DeepMind’s Research Platform Team has open-sourced TF-Replicator, a framework that enables researchers without previous experience with the distributed system to deploy their TensorFlow models on GPUs and Cloud TPUs. The move aims to strengthen AI research and development.
TensorFlow is the world’s most popular open source machine learning library. Since its initial release in 2015, the Google Brain product has been downloaded over 41 million times. At this week’s 2019 TensorFlow Dev Summit, Google announced a major upgrade on the framework, the TensorFlow 2.0 Alpha version.
Natural language processing has made significant progress in the past year, but few frameworks focus directly on NLP or sequence modeling. Google Brain recently released Lingvo, a deep learning framework based on TensorFlow. Synced invited Ni Lao, Chief Science Officer at Mosaix, to share his thoughts on Lingvo.
Uber has unveiled Ludwig, a new TensorFlow-based toolkit that enables users to train and test deep learning models without writing any code. The toolkit will help non-experts understand models and accelerate their iterative development by simplifying the prototyping process and data processing.
Photos of an artificial intelligence textbook for Chinese preschoolers have gone viral. Artificial Intelligence Experiment Materials is a 33-volume textbook series aimed at Chinese students from kindergarten to high school that was published this July by Henan People’s Publishing House.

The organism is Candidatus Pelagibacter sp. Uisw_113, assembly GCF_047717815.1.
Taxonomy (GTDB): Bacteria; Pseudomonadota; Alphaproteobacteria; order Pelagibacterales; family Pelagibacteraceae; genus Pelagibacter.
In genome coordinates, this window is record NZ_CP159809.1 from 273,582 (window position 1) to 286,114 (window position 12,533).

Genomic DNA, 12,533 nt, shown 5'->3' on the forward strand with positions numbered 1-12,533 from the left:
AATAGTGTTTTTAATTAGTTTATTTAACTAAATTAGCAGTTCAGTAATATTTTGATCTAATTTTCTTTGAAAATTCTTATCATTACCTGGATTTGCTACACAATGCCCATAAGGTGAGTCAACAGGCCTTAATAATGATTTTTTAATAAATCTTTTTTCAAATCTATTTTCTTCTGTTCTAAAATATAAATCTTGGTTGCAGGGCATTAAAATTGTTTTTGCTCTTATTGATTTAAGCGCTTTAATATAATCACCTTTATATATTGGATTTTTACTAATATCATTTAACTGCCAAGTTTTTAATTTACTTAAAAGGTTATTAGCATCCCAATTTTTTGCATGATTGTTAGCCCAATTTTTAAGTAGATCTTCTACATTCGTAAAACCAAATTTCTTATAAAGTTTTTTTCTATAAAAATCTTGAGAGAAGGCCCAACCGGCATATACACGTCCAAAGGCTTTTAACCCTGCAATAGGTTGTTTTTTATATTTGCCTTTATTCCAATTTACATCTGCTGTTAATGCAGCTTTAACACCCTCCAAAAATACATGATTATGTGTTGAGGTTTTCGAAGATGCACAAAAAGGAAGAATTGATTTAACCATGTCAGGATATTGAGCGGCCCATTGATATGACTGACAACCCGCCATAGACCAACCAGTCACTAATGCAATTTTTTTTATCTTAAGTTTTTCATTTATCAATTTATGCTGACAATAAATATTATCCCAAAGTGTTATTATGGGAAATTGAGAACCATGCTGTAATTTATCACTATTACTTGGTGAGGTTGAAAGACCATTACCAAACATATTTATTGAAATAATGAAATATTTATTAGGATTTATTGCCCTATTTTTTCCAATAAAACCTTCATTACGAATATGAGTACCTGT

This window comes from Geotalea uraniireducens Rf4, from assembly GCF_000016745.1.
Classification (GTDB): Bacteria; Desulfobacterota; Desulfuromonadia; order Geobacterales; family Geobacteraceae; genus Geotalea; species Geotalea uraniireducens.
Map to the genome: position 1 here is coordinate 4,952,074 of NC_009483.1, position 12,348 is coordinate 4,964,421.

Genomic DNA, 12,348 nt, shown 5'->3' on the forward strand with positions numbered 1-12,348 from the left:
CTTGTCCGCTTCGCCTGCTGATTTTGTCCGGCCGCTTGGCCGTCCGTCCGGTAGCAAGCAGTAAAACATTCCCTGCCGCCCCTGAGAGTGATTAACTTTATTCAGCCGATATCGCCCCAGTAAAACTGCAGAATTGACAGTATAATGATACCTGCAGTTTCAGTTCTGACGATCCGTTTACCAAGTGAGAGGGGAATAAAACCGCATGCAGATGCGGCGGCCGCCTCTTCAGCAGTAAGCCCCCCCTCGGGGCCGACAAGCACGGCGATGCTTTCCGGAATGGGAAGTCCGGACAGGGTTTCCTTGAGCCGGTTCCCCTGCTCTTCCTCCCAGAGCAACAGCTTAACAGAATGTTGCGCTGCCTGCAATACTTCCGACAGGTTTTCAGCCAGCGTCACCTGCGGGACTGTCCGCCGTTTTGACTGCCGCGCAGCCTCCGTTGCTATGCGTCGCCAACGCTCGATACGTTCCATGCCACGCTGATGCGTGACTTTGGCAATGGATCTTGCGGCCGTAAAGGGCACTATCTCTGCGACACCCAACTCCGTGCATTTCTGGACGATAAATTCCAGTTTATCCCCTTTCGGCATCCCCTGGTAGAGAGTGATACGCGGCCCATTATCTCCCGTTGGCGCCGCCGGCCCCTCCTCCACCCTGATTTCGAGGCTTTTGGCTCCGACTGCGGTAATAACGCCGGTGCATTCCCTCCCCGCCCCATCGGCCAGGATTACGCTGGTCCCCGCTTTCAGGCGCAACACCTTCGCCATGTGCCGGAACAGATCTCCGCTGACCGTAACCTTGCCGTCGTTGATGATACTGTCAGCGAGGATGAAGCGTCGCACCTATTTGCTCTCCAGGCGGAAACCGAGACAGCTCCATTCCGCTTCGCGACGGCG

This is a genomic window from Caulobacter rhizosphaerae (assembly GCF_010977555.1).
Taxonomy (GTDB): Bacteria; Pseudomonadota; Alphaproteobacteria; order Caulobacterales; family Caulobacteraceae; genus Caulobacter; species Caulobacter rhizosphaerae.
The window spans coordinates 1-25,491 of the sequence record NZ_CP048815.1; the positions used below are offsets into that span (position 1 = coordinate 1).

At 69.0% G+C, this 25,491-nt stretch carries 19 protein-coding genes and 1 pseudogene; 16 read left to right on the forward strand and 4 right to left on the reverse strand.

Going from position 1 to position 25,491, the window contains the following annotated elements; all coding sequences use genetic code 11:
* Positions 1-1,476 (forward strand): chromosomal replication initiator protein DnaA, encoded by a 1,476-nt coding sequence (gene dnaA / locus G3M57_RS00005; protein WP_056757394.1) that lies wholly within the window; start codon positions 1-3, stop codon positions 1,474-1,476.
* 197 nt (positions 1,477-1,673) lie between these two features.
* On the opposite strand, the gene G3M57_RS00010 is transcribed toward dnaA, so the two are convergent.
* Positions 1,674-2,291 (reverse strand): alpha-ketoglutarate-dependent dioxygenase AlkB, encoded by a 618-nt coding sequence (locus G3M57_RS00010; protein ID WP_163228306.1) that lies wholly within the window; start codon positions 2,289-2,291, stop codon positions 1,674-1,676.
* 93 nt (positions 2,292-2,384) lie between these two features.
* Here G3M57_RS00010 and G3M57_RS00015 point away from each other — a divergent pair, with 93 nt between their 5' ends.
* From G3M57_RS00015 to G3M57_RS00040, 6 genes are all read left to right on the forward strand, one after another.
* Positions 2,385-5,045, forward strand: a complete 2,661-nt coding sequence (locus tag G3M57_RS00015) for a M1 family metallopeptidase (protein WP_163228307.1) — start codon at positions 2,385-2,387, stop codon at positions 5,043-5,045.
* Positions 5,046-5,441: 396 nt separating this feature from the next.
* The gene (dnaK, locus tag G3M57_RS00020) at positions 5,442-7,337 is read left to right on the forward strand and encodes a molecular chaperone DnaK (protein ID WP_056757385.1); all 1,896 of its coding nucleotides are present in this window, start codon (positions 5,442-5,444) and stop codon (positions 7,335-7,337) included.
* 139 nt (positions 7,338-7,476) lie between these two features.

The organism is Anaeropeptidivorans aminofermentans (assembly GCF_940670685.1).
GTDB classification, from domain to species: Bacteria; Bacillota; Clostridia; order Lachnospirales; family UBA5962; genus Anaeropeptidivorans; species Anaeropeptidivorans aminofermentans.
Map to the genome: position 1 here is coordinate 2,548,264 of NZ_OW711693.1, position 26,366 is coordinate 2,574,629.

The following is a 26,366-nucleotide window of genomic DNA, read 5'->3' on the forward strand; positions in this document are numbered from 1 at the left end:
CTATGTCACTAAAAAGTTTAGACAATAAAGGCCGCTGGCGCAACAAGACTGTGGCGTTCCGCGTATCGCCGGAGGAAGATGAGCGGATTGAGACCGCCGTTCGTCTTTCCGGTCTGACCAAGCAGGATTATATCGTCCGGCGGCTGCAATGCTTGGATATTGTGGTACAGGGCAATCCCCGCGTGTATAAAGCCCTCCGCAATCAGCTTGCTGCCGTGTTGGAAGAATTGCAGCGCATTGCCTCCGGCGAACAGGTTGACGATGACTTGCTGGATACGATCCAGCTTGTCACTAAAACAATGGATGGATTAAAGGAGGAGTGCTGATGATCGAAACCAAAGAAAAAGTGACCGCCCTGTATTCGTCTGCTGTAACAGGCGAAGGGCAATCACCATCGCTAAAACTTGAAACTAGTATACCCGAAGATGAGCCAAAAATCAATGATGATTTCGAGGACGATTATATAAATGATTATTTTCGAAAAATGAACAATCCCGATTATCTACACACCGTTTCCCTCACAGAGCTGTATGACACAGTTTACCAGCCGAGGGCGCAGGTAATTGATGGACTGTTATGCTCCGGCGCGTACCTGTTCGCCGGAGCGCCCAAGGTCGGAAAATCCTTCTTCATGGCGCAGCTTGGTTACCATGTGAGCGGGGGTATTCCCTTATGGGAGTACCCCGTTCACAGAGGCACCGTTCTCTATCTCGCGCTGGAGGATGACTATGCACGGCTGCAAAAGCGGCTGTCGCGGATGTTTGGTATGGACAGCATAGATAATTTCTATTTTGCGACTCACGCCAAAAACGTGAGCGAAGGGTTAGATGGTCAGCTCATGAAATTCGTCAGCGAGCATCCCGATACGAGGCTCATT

A Google engineer has used AI to enable humans to throw virtual punches and kicks at the tough guys in popular fighting video game Mortal Kombat3. Instead of jabbing at a controller, the user fights via a web camera, with the AI rendering their air strikes to an onscreen clone in real time. You punch and kick, and Kano goes down.
DeepMind announced today that it has opened its Graph Nets (GN) library to the public, enabling the use of graph networks in TensorFlow and Sonnet. Graph Nets is a machine learning framework that was published by DeepMind, Google Brain, MIT and University of Edinburgh on Jun 15.
Neural networks can be notoriously difficult to debug, but a Google Brain research team believes it may have come up with a novel solution. A paper by Augustus Odena and Ian Goodfellow introduces Coverage-Guided Fuzzing (CGF) methods for neural networks. The team also announced an open source software library for CGF, TensorFuzz 1.
At the 10th Google I/O, held May 17-19 at the Shoreline Amphitheatre in Mountain View, California, Google took a different approach from unveiling exciting new products, by putting its focus on the convergence of existing products, aimed at providing a better user experience.